Personalized license plates proclaim our affection for Martha’s Vineyard, on roadways near and far.

Kate Feiffer

You’re driving to Menemsha. The blue Camry in front of you has an Ohio license plate that reads VINYRDR. The beach parking lot is almost full. While looking for an empty space, you notice a snappy convertible from Massachusetts with a CHILMK plate parked next to a red SUV from Connecticut sporting an OTBNMV plate. On your way home, you find yourself driving behind a red Jeep. Something catches your eye. It’s the letters FLYMVY. Your own license plate, a random sampling of letters and numbers, suddenly seems woefully deficient.

If you’ve spent time here, you’ve seen them too. Spotting cars with Vineyard-inspired license plates has become as much a part of the overall Vineyard experience as seeing a T-shirt emblazoned with a black dog or a certain Menemsha bluefish. Yet among some locals, Vineyardy license plates don’t generate a lot of respect. “Who would get one of those?” scoffed a friend of mine. “No one that lives here,” commented her husband.

I’m refraining from naming names in order to protect them from any embarrassment, because it turns out that the people who get these plates are people like Bill O’Leary, whose ties to the Vineyard go so far back that he graduated from the Tisbury High School. (For the record, Tisbury hasn’t had a high school since 1959.) Now living in South Carolina, Bill’s license plate reads MVISLND. In an e-mail, he wrote, “My license plate is intended to keep me closer to my roots.” He added that many of his friends also pay tribute on their license plates to the Island where they grew up.

To find out more about who are behind the wheels of all these cars with Vineyard-themed personalized, or vanity, plates, I started leaving notes on cars last summer. The Vineyard Gazette ran a large ad. Calls came flooding in. I was, I admit, overwhelmed, and due to space limitations in this magazine and organizational limitations of my own, we could only profile a small number of the people who responded. This is unfortunate, primarily because I was having such a great time with my new Vineyard vanity-plate friends.

I met people unsuspectingly brought together by their appreciation, even reverence, for this Island. They are clever, convivial, and extremely nice. Their license plates can be as cryptic as a love poem. Some are funny, others are infused with hidden meaning, and all of them are conversation starters.

They are badges of honor and reminders of the lure this Island holds.

Back in 1901, New York became the first state to require cars to have license plates. Automobile owners made their own by imprinting their initials on leather or wood. These could arguably be called the first vanity plates. Two years later, Massachusetts started issuing state-manufactured numeric license plates, beginning with the number 1. Other states followed. Then in 1931, according to the website, Pennsylvania allowed car owners to create customized license plates. Since that time, highway reading, if that’s what you want to call it, has amused (WAS HIS on a Porsche convertible from Ontario), astounded (U R NEXT on a hearse), and encouraged (CHEK M on an Ohio plate promoting breast cancer awareness).

Currently all over the United States, car owners have the option of buying personalized license plates – although each state has different requirements. In Massachusetts, for example, license plates must start with two letters and can have a maximum of six characters, and plates cannot alternate a letter with a number, like A1B2. In New York, plates can have up to eight characters, as well as spaces in between the letters; however, you need a minimum of one letter and cannot have six numbers followed by a letter. In North Carolina, vanity plates cannot exceed eight characters, yet can include symbols such as question marks and ampersands. North Carolina has a website where you can check to see if your desired moniker is available. As of this writing, ILOVEMV, MVROCKS, and MARTHASV are available in North Carolina. Sorry, MV BOUND is already taken.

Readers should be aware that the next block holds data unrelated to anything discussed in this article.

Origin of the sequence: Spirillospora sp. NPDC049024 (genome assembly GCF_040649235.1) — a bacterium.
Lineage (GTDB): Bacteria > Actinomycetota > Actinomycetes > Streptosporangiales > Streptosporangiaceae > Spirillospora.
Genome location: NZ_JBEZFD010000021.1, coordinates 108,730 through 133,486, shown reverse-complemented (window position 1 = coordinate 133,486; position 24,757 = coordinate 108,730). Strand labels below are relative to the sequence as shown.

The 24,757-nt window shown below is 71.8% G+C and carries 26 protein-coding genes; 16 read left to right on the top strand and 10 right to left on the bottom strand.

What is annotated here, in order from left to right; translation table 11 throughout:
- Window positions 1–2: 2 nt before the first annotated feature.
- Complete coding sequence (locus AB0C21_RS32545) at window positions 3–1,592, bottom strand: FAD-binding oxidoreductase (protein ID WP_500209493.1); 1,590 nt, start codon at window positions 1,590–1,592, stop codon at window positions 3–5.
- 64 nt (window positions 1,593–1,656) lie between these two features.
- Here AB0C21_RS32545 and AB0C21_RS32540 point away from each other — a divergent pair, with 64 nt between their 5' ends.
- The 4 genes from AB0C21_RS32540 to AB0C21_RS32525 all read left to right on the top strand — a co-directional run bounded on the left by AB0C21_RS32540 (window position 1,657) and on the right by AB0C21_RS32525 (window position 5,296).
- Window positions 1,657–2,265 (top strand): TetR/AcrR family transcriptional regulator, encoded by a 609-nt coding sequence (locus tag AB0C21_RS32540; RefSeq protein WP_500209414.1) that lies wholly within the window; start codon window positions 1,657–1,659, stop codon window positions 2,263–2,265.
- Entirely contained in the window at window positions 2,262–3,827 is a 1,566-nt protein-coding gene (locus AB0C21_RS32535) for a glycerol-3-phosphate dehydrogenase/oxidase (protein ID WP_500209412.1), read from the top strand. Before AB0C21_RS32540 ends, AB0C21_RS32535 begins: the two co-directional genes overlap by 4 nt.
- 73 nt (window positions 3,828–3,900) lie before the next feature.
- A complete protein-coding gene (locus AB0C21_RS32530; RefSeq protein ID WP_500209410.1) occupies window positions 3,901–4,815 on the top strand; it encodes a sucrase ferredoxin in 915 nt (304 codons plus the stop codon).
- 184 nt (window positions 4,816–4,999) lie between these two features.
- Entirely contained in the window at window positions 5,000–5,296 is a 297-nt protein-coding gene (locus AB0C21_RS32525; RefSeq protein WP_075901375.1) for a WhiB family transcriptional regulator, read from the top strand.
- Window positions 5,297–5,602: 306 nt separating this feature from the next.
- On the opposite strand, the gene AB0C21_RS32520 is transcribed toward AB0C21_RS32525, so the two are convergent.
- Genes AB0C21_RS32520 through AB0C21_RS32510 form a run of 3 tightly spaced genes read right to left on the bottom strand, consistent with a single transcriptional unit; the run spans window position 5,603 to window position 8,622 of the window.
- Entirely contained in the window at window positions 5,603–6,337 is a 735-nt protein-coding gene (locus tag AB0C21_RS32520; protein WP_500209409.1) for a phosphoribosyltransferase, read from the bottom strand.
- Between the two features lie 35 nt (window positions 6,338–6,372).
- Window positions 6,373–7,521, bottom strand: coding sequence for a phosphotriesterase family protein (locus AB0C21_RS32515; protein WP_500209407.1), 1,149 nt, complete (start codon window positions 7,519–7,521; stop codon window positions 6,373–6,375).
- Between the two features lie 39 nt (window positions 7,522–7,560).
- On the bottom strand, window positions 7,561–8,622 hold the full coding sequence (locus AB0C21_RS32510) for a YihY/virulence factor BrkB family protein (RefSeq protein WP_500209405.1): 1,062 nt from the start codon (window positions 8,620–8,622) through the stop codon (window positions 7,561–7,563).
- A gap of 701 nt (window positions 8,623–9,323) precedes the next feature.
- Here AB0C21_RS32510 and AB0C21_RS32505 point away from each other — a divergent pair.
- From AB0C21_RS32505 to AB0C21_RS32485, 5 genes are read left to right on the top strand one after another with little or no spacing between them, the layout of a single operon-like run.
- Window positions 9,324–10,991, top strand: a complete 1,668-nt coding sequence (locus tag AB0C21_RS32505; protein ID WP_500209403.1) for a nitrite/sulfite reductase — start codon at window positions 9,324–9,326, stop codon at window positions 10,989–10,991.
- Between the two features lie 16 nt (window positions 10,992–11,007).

Donna Foster’s first vanity plate had the letters ILFOCAR, which, like so many of these plates, means nothing if you’re not in the know. (One could decipher it as “I love car,” or perhaps, “ill for a car.”) At the time of the ILFOCAR plate, North Carolina–based Donna Foster worked as a district sales manager for the photo industry giant Ilford. (Now it makes sense.) In 2002, she left her job to pursue a career as a photographer specializing in portraits of people and their pets, and along with the new business cards she wanted a new license plate. She recalls, “I decided I didn’t want anything advertising that I was a photographer on my car, in order to avoid someone breaking in to look for cameras.” Donna, a longtime Vineyard visitor, started brainstorming with her parents, Herb and the late Anita Foster, who had retired to Edgartown in 1998. “One of my goals was to bring my business to the Vineyard,” recalls Donna. “MV BOUND popped into my head.” Unfortunately the plate wasn’t available, so Donna settled with MVYBOUND. “I checked every year at renewal time to see if MV BOUND had become available.” In 2002, she was able to get the license plate she wanted. “There’s a couple from New Jersey that plans on retiring to the Vineyard who have MV BOUND,” says Donna, noting that in New Jersey you are only allowed seven spaces for letters. “I met them when they saw my plate and followed me down the Edgartown–Vineyard Haven Road.”


On any given steamy summer day, cars honoring Chilmark on their license plates can be found lined up in the Lucy Vincent Beach parking lot. These love letters to the town come from numerous states across the country and Canada.

Jack Davies, a longtime seasonal Chilmark resident from Washington, D.C., got a CHILMK plate for his car five years ago. He says he submitted his top three choices for plates and was surprised to get his first choice. The car has Massachusetts plates, and presumably CHILMK would be sought after in the town’s home state. “The Vineyard is something you want to keep with you,” says Jack, adding, “It’s a good conversation piece.”